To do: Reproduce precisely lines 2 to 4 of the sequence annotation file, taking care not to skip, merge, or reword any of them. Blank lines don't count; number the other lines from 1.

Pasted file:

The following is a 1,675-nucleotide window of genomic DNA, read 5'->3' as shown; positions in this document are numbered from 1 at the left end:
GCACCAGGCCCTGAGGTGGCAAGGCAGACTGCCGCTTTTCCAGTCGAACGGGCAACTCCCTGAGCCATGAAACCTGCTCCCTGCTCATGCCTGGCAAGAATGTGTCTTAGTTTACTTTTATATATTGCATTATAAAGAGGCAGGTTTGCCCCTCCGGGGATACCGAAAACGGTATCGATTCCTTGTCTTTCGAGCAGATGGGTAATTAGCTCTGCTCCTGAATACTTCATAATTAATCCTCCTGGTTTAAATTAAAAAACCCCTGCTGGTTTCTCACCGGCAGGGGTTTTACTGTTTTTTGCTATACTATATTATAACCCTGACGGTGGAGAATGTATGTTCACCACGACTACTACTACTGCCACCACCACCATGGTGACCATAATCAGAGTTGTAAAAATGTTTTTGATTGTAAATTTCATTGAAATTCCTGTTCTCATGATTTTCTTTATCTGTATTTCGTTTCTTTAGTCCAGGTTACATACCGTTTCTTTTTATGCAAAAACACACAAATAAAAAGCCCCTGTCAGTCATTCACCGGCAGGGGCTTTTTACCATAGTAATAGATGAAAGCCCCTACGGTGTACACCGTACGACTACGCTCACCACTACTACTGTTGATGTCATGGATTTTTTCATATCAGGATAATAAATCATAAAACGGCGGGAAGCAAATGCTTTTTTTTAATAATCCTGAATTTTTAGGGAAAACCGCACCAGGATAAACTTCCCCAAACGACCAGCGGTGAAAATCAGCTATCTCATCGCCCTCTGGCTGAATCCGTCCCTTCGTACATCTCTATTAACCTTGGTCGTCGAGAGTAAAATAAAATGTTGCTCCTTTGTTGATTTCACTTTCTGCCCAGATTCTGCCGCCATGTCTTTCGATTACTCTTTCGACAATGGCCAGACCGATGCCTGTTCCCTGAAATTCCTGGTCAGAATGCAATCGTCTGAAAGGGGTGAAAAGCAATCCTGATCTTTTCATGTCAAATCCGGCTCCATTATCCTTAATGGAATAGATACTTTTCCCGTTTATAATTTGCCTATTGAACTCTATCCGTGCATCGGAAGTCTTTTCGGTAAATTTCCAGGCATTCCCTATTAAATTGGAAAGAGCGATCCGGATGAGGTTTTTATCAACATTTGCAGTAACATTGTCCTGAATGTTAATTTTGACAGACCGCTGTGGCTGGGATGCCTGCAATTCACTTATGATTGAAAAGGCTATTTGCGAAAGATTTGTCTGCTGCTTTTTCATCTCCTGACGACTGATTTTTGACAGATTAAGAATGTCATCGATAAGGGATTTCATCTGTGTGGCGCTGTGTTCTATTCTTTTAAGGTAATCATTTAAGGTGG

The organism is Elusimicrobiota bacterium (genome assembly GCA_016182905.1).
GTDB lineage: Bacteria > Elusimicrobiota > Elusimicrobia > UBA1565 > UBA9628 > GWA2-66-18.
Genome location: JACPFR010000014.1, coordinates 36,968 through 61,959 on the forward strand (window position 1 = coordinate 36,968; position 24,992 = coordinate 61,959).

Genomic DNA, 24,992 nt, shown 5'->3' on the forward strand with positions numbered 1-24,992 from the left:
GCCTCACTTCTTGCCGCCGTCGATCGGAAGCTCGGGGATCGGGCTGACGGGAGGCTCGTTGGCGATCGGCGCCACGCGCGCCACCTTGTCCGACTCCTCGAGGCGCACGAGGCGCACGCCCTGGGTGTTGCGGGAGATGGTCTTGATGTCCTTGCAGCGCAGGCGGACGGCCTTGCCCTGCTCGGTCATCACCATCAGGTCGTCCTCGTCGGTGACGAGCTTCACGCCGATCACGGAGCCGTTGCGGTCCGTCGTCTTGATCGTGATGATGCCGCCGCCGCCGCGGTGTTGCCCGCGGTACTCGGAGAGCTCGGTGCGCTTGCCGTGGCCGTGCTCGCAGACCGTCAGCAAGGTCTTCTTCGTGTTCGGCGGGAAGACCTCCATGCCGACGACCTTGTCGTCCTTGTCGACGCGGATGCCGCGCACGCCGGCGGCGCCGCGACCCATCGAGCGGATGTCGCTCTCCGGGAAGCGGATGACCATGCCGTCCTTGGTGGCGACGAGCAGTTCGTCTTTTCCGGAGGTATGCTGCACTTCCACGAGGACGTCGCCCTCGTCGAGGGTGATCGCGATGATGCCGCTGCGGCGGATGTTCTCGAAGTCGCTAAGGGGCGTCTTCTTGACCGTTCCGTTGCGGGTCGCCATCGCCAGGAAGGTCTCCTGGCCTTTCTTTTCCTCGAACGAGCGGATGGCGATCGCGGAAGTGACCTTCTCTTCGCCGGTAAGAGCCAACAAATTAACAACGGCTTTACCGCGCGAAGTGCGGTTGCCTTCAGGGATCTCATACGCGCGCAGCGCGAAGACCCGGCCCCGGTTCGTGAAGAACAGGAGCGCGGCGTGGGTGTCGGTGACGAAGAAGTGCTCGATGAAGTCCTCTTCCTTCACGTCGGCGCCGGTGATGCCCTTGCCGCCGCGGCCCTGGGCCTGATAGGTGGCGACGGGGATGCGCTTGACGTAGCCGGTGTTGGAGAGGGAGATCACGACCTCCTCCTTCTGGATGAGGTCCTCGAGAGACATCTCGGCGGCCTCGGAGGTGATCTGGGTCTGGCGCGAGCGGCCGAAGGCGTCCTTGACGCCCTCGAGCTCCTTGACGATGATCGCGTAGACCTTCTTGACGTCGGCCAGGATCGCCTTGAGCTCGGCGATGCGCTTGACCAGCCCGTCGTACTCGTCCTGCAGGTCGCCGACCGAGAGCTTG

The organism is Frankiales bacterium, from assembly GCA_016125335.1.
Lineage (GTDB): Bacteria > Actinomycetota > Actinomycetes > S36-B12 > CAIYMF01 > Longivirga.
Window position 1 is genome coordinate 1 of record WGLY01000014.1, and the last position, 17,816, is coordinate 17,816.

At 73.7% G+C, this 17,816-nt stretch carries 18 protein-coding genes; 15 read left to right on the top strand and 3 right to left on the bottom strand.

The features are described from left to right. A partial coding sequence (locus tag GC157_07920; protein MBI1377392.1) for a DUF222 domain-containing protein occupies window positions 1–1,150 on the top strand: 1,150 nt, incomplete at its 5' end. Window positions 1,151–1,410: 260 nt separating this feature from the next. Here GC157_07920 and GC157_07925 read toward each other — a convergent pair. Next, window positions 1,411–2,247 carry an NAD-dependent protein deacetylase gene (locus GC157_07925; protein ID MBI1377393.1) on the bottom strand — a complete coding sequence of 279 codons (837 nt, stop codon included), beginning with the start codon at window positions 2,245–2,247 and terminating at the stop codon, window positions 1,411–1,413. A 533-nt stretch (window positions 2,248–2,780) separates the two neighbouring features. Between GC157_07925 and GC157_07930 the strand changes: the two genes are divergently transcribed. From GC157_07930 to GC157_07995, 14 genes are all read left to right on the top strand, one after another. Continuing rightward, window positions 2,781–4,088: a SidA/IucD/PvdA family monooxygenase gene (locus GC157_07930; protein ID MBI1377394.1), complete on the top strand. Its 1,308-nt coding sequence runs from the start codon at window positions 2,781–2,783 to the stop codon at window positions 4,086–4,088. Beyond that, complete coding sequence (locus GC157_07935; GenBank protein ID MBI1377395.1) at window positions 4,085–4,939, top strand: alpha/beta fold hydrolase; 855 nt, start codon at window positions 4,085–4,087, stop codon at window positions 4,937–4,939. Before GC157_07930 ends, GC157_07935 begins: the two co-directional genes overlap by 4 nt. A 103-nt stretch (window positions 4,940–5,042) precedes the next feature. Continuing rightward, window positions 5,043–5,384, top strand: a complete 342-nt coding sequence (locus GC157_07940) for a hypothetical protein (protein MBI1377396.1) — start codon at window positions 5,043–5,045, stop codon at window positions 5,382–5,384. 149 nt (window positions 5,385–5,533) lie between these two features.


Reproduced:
GCACCAGGCCCTGAGGTGGCAAGGCAGACTGCCGCTTTTCCAGTCGAACGGGCAACTCCCTGAGCCATGAAACCTGCTCCCTGCTCATGCCTGGCAAGAATGTGTCTTAGTTTACTTTTATATATTGCATTATAAAGAGGCAGGTTTGCCCCTCCGGGGATACCGAAAACGGTATCGATTCCTTGTCTTTCGAGCAGATGGGTAATTAGCTCTGCTCCTGAATACTTCATAATTAATCCTCCTGGTTTAAATTAAAAAACCCCTGCTGGTTTCTCACCGGCAGGGGTTTTACTGTTTTTTGCTATACTATATTATAACCCTGACGGTGGAGAATGTATGTTCACCACGACTACTACTACTGCCACCACCACCATGGTGACCATAATCAGAGTTGTAAAAATGTTTTTGATTGTAAATTTCATTGAAATTCCTGTTCTCATGATTTTCTTTATCTGTATTTCGTTTCTTTAGTCCAGGTTACATACCGTTTCTTTTTATGCAAAAACACACAAATAAAAAGCCCCTGTCAGTCATTCACCGGCAGGGGCTTTTTACCATAGTAATAGATGAAAGCCCCTACGGTGTACACCGTACGACTACGCTCACCACTACTACTGTTGATGTCATGGATTTTTTCATATCAGGATAATAAATCATAAAACGGCGGGAAGCAAATGCTTTTTTTTAATAATCCTGAATTTTTAGGGAAAACCGCACCAGGATAAACTTCCCCAAACGACCAGCGGTGAAAATCAGCTATCTCATCGCCCTCTGGCTGAATCCGTCCCTTCGTACATCTCTATTAACCTTGGTCGTCGAGAGTAAAATAAAATGTTGCTCCTTTGTTGATTTCACTTTCTGCCCAGATTCTGCCGCCATGTCTTTCGATTACTCTTTCGACAATGGCCAGACCGATGCCTGTTCCCTGAAATTCCTGGTCAGAATGCAATCGTCTGAAAGGGGTGAAAAGCAATCCTGATCTTTTCATGTCAAATCCGGCTCCATTATCCTTAATGGAATAGATACTTTTCCCGTTTATAATTTGCCTATTGAACTCTATCCGTGCATCGGAAGTCTTTTCGGTAAATTTCCAGGCATTCCCTATTAAATTGGAAAGAGCGATCCGGATGAGGTTTTTATCAACATTTGCAGTAACATTGTCCTGAATGTTAATTTTGACAGACCGCTGTGGCTGGGATGCCTGCAATTCACTTATGATTGAAAAGGCTATTTGCGAAAGATTTGTCTGCTGCTTTTTCATCTCCTGACGACTGATTTTTGACAGATTAAGAATGTCATCGATAAGGGATTTCATCTGTGTGGCGCTGTGTTCTATTCTTTTAAGGTAATCATTTAAGGTGG

The organism is Elusimicrobiota bacterium (genome assembly GCA_016182905.1).
GTDB lineage: Bacteria > Elusimicrobiota > Elusimicrobia > UBA1565 > UBA9628 > GWA2-66-18.